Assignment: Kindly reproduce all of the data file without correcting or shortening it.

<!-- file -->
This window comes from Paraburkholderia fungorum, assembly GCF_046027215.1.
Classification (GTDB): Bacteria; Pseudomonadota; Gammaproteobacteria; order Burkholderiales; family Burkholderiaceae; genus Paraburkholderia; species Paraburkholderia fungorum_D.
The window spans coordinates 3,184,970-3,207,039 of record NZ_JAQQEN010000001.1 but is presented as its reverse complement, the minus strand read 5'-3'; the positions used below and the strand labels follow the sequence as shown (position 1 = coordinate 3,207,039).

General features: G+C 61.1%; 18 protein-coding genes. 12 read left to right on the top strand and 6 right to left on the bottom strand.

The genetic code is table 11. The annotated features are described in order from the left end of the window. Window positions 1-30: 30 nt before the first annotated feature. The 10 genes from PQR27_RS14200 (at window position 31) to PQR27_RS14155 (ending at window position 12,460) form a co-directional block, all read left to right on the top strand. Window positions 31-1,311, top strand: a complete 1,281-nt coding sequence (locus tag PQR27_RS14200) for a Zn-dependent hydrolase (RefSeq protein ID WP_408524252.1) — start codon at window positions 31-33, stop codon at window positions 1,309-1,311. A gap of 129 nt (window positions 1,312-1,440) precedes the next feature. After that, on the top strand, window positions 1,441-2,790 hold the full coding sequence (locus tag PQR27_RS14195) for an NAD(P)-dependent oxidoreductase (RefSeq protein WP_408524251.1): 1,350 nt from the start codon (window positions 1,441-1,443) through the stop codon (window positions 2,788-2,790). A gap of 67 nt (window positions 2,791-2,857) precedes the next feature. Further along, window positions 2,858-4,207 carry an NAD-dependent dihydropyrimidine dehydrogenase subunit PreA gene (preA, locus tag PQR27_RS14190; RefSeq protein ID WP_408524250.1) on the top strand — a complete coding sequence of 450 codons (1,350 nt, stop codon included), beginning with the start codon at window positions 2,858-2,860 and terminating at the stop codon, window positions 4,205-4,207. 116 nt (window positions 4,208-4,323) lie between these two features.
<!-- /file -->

This window comes from Paraburkholderia fungorum, assembly GCF_046027215.1.
Classification (GTDB): Bacteria; Pseudomonadota; Gammaproteobacteria; order Burkholderiales; family Burkholderiaceae; genus Paraburkholderia; species Paraburkholderia fungorum_D.
The window spans coordinates 3,184,970-3,207,039 of record NZ_JAQQEN010000001.1 but is presented as its reverse complement, the minus strand read 5'-3'; the positions used below and the strand labels follow the sequence as shown (position 1 = coordinate 3,207,039).

General features: G+C 61.1%; 18 protein-coding genes. 12 read left to right on the top strand and 6 right to left on the bottom strand.

The genetic code is table 11. The annotated features are described in order from the left end of the window. Window positions 1-30: 30 nt before the first annotated feature. The 10 genes from PQR27_RS14200 (at window position 31) to PQR27_RS14155 (ending at window position 12,460) form a co-directional block, all read left to right on the top strand. Window positions 31-1,311, top strand: a complete 1,281-nt coding sequence (locus tag PQR27_RS14200) for a Zn-dependent hydrolase (RefSeq protein ID WP_408524252.1) — start codon at window positions 31-33, stop codon at window positions 1,309-1,311. A gap of 129 nt (window positions 1,312-1,440) precedes the next feature. After that, on the top strand, window positions 1,441-2,790 hold the full coding sequence (locus tag PQR27_RS14195) for an NAD(P)-dependent oxidoreductase (RefSeq protein WP_408524251.1): 1,350 nt from the start codon (window positions 1,441-1,443) through the stop codon (window positions 2,788-2,790). A gap of 67 nt (window positions 2,791-2,857) precedes the next feature. Further along, window positions 2,858-4,207 carry an NAD-dependent dihydropyrimidine dehydrogenase subunit PreA gene (preA, locus tag PQR27_RS14190; RefSeq protein ID WP_408524250.1) on the top strand — a complete coding sequence of 450 codons (1,350 nt, stop codon included), beginning with the start codon at window positions 2,858-2,860 and terminating at the stop codon, window positions 4,205-4,207. 116 nt (window positions 4,208-4,323) lie between these two features.